Re: Type casting- a larger type to a smaller type

Discussion in 'C Programming' started by pete, Apr 1, 2004.

  1. pete

    pete Guest

    Colin MacDougall wrote:
    >
    > Can anyone advise on the following please ?
    > I am writing some code for use on an 8 bit micro (AVR).
    > The problem is that I use an unsigned int ( in this case
    > 16 bit ints ) as an address locator to some memory that
    > I wish to read from. To read from the memory I have to send
    > out the address in two writes of 8 bit chars - high part
    > of address and then low part of address. Looking at the
    > code below shows that I shift my int 8 bits to the right
    > and then squeeze it in to a char. To obtain the low part
    > of the address I just mask out the high byte of my int and
    > again force the result in to a char. The code seems to work
    > fine, but I want to know if there is a 'proper' way to do
    > this. I know that C supports type casting. But the examples
    > I have seen show a smaller data type being casted to a
    > larger data type and not the other way round. I guess my
    > method would be far from portable.
    >
    > unsigned char eeprom_read(unsigned int address)
    > {
    > unsigned char h_add;
    > h_add = address>>8; //get high part of address locator
    > mem_write(h_add); //send the high part of the address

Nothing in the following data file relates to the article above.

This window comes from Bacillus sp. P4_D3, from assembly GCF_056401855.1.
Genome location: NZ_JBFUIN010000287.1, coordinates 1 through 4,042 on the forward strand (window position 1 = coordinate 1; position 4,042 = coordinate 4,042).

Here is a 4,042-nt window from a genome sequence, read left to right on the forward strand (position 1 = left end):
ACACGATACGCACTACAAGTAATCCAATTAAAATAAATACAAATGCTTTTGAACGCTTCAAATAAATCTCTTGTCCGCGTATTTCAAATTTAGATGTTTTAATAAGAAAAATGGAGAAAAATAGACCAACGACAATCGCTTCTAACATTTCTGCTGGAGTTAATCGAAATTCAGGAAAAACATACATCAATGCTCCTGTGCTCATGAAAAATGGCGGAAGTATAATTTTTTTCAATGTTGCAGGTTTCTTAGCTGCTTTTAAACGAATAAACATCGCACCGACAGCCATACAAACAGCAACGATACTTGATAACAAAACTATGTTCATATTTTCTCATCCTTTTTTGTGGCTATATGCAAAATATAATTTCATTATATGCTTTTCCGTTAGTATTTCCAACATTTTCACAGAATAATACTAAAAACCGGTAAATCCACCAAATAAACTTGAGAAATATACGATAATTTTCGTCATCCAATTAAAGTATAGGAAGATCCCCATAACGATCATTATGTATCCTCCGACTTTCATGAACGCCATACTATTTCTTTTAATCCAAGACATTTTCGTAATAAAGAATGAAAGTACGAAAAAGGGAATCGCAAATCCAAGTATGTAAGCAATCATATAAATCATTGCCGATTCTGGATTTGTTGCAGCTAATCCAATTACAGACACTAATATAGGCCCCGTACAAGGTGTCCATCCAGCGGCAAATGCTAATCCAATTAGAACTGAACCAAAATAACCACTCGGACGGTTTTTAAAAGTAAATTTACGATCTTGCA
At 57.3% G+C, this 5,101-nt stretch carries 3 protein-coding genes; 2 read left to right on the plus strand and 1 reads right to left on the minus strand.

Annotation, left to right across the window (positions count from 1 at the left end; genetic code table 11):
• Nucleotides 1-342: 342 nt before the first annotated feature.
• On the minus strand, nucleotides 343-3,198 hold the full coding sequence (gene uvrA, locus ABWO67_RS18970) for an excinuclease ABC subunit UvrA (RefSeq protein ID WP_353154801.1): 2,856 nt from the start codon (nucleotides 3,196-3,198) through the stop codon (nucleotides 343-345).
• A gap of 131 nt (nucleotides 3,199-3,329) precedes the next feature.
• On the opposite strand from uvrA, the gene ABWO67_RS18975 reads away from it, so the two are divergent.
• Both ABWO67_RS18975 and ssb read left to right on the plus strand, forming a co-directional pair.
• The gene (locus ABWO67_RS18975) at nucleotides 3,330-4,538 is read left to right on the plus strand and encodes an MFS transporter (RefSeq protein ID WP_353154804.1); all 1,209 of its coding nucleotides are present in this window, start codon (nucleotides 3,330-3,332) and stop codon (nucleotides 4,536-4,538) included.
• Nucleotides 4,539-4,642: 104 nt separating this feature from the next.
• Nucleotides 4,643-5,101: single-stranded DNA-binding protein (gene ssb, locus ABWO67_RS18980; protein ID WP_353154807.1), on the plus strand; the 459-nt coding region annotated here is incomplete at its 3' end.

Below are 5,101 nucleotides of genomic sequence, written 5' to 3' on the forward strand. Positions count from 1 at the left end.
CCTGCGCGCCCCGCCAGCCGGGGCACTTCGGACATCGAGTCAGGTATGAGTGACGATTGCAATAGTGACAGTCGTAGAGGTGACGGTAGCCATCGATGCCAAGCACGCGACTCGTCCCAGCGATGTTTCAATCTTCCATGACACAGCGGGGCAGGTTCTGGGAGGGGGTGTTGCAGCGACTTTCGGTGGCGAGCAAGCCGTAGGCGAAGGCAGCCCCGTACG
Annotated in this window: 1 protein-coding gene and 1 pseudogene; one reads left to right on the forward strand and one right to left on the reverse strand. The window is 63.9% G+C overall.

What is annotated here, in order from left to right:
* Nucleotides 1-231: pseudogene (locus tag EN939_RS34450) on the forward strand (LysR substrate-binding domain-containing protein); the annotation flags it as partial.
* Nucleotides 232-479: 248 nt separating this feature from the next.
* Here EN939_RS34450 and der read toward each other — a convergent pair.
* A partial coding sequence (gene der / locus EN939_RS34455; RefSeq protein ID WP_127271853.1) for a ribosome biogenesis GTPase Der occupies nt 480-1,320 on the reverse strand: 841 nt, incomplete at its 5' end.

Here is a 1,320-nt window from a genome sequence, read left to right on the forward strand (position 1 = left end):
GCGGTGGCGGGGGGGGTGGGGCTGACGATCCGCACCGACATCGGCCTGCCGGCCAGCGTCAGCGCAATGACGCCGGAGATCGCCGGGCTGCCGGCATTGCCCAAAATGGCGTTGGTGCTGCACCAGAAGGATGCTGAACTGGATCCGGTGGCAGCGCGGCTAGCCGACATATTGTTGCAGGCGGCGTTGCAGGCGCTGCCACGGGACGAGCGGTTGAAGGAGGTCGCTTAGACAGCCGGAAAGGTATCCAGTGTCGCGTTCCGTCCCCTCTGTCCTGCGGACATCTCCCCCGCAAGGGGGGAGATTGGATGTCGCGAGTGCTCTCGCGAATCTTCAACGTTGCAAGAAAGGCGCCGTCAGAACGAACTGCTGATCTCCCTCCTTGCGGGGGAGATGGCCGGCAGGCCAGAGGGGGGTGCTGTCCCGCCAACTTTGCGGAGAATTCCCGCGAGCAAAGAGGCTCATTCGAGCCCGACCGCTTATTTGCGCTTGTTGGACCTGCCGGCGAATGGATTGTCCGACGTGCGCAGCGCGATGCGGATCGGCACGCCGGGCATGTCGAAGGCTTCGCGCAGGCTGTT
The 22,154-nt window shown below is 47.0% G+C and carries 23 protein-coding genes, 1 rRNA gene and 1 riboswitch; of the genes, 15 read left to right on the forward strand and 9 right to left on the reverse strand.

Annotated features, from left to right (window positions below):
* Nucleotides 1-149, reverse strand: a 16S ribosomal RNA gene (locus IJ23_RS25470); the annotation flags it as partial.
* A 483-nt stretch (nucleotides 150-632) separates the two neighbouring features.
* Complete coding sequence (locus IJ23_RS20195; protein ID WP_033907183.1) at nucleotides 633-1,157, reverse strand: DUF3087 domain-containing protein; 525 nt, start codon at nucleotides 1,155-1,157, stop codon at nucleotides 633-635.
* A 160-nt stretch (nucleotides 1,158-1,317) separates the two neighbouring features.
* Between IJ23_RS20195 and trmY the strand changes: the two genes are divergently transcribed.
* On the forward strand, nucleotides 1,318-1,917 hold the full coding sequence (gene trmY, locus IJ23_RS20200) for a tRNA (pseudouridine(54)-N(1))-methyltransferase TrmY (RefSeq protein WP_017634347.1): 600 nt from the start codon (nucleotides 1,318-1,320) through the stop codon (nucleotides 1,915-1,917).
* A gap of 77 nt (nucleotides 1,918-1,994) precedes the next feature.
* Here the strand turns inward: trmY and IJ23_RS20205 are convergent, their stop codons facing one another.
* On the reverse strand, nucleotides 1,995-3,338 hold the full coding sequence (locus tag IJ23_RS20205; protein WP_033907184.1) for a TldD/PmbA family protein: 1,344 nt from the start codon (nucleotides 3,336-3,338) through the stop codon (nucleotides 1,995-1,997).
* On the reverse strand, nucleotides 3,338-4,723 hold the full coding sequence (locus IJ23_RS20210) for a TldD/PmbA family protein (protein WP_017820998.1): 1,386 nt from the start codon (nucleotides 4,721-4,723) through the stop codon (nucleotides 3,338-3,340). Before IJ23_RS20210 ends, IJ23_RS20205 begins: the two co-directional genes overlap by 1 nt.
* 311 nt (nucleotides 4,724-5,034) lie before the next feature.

> mem_write(address & 0xff ); //send the low part of the address
    > .
    > .
    > .


    You can read the two bytes of the unsigned type, directly.
    But you have to find out which byte is high and which is low.

    mem_write((unsigned char *)&address); //send one byte
    mem_write(((unsigned char *)&address) + 1); //send the other

    --
    pete
     
    pete, Apr 1, 2004
    #1
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  2. pete

    pete Guest

    pete wrote:
    >
    > Colin MacDougall wrote:
    > >
    > > Can anyone advise on the following please ?
    > > I am writing some code for use on an 8 bit micro (AVR).
    > > The problem is that I use an unsigned int ( in this case
    > > 16 bit ints ) as an address locator to some memory that
    > > I wish to read from. To read from the memory I have to send
    > > out the address in two writes of 8 bit chars - high part
    > > of address and then low part of address. Looking at the
    > > code below shows that I shift my int 8 bits to the right
    > > and then squeeze it in to a char. To obtain the low part
    > > of the address I just mask out the high byte of my int and
    > > again force the result in to a char. The code seems to work
    > > fine, but I want to know if there is a 'proper' way to do
    > > this. I know that C supports type casting. But the examples
    > > I have seen show a smaller data type being casted to a
    > > larger data type and not the other way round. I guess my
    > > method would be far from portable.
    > >
    > > unsigned char eeprom_read(unsigned int address)
    > > {
    > > unsigned char h_add;
    > > h_add = address>>8; //get high part of address locator
    > > mem_write(h_add); //send the high part of the address
    > > mem_write(address & 0xff ); //send the low part of the address
    > > .
    > > .
    > > .

    >
    > You can read the two bytes of the unsigned type, directly.
    > But you have to find out which byte is high and which is low.
    >